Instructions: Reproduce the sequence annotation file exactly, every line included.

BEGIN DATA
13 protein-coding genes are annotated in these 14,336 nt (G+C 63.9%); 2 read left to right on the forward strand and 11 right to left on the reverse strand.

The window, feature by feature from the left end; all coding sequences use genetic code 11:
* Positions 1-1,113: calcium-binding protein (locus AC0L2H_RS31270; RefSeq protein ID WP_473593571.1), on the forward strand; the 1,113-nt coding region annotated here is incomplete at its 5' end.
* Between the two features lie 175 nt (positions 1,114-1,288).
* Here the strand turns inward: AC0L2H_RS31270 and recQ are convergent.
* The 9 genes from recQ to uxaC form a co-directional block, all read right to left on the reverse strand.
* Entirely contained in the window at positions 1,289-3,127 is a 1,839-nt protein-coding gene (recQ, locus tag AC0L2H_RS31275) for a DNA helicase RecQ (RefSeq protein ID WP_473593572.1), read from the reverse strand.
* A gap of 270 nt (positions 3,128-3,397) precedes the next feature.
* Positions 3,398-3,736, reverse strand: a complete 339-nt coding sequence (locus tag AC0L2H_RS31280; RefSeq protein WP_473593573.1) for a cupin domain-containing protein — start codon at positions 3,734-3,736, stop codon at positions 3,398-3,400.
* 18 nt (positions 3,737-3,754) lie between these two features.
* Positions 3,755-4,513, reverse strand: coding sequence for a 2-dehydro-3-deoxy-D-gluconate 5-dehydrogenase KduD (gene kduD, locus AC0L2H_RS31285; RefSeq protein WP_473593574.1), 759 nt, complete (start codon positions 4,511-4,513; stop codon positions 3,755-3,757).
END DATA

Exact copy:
13 protein-coding genes are annotated in these 14,336 nt (G+C 63.9%); 2 read left to right on the forward strand and 11 right to left on the reverse strand.

The window, feature by feature from the left end; all coding sequences use genetic code 11:
* Positions 1-1,113: calcium-binding protein (locus AC0L2H_RS31270; RefSeq protein ID WP_473593571.1), on the forward strand; the 1,113-nt coding region annotated here is incomplete at its 5' end.
* Between the two features lie 175 nt (positions 1,114-1,288).
* Here the strand turns inward: AC0L2H_RS31270 and recQ are convergent.
* The 9 genes from recQ to uxaC form a co-directional block, all read right to left on the reverse strand.
* Entirely contained in the window at positions 1,289-3,127 is a 1,839-nt protein-coding gene (recQ, locus tag AC0L2H_RS31275) for a DNA helicase RecQ (RefSeq protein ID WP_473593572.1), read from the reverse strand.
* A gap of 270 nt (positions 3,128-3,397) precedes the next feature.
* Positions 3,398-3,736, reverse strand: a complete 339-nt coding sequence (locus tag AC0L2H_RS31280; RefSeq protein WP_473593573.1) for a cupin domain-containing protein — start codon at positions 3,734-3,736, stop codon at positions 3,398-3,400.
* 18 nt (positions 3,737-3,754) lie between these two features.
* Positions 3,755-4,513, reverse strand: coding sequence for a 2-dehydro-3-deoxy-D-gluconate 5-dehydrogenase KduD (gene kduD, locus AC0L2H_RS31285; RefSeq protein WP_473593574.1), 759 nt, complete (start codon positions 4,511-4,513; stop codon positions 3,755-3,757).